“An internship is a way for graduates and students to gain experience. This places an obligation on you, the employer, to educate and train them. An unpaid internship can last no longer than four months, with the intern moving round the company, experiencing a wide range of differing positions with no onus on them to produce work for your company. An internship, to be unpaid and legal, needs primarily to be a learning and training experience for the intern. You should not expect the intern to produce work that is going to be of benefit to you.”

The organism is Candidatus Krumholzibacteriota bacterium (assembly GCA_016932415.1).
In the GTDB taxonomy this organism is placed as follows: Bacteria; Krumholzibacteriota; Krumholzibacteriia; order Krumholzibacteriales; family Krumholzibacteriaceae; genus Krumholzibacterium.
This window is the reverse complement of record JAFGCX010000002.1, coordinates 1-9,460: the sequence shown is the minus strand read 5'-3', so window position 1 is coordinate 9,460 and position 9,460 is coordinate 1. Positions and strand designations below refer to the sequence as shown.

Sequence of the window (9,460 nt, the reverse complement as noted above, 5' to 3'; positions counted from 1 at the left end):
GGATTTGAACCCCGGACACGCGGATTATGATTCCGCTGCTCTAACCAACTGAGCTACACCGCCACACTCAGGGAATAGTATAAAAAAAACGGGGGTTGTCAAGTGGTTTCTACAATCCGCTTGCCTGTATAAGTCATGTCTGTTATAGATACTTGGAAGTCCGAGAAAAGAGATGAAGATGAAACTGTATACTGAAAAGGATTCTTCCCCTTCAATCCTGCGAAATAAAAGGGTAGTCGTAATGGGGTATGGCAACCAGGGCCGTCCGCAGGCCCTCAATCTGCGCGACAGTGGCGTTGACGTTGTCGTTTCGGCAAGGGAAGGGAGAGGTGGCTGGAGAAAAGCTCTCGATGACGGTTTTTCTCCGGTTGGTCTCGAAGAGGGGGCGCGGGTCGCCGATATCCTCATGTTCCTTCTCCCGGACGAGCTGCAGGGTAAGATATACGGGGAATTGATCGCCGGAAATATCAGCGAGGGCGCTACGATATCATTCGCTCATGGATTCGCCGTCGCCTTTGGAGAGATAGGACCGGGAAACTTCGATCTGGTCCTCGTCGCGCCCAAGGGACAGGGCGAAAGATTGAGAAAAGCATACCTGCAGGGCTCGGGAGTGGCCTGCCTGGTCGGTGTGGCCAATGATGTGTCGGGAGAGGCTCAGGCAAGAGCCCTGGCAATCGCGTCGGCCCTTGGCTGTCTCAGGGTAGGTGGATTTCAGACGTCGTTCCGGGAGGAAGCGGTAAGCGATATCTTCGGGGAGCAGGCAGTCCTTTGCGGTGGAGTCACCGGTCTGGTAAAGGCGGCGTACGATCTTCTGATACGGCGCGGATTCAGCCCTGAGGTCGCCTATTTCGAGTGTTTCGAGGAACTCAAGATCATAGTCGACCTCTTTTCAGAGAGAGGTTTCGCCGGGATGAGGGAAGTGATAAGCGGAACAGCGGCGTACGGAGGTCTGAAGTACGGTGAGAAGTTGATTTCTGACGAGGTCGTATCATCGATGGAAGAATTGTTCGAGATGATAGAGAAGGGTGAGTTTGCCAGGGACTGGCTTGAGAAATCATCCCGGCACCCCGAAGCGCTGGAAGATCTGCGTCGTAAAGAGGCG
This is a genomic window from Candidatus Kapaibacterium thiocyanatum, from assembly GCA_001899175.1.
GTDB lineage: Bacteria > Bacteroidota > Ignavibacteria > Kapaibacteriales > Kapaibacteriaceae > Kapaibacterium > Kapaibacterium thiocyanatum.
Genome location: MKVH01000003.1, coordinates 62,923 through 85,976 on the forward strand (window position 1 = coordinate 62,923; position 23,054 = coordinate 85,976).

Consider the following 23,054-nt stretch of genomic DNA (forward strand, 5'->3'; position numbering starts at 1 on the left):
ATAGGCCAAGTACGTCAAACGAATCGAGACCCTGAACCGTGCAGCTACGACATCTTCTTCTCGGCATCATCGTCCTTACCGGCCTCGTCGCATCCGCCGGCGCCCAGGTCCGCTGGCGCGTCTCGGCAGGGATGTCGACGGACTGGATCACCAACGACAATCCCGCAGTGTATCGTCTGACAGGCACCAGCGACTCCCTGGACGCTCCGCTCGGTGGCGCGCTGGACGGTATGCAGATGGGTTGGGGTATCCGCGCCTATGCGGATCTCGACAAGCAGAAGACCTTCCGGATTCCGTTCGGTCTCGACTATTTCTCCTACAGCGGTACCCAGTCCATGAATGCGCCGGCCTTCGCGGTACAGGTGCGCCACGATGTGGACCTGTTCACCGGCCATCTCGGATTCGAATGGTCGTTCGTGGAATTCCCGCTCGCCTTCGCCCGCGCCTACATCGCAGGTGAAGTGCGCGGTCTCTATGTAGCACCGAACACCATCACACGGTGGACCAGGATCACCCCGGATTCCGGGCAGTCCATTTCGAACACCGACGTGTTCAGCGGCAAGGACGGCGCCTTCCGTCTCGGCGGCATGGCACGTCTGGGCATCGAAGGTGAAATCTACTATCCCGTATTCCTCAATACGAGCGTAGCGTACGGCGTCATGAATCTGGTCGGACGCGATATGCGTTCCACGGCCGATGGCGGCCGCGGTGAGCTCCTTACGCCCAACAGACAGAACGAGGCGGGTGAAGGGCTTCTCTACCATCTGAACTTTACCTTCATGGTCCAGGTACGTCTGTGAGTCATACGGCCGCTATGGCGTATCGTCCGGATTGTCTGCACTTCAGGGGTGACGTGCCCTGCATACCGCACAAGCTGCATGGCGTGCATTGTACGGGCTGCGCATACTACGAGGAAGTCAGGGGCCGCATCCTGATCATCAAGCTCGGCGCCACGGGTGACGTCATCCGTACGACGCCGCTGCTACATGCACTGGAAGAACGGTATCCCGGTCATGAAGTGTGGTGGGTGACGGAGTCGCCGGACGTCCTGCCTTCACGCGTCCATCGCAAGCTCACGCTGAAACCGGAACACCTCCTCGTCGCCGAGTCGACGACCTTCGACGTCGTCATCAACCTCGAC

Quoted from: Can I legally hire unpaid interns? — useful if offering internships (to stay on the right side of the law), and if seeking a placement (to ensure your chosen internship is the best possible match).
That’s how unpaid internships should work. It’s why I was more than happy with mine.
If you are searching for a design internship, this AIGA listing might help (US-based opportunities).
Somewhat related is this nice read from 2009. It’s Andy Chen’s blog entry about his summer internship with Paula Scher’s team at Pentagram. I wonder what he’s up to now.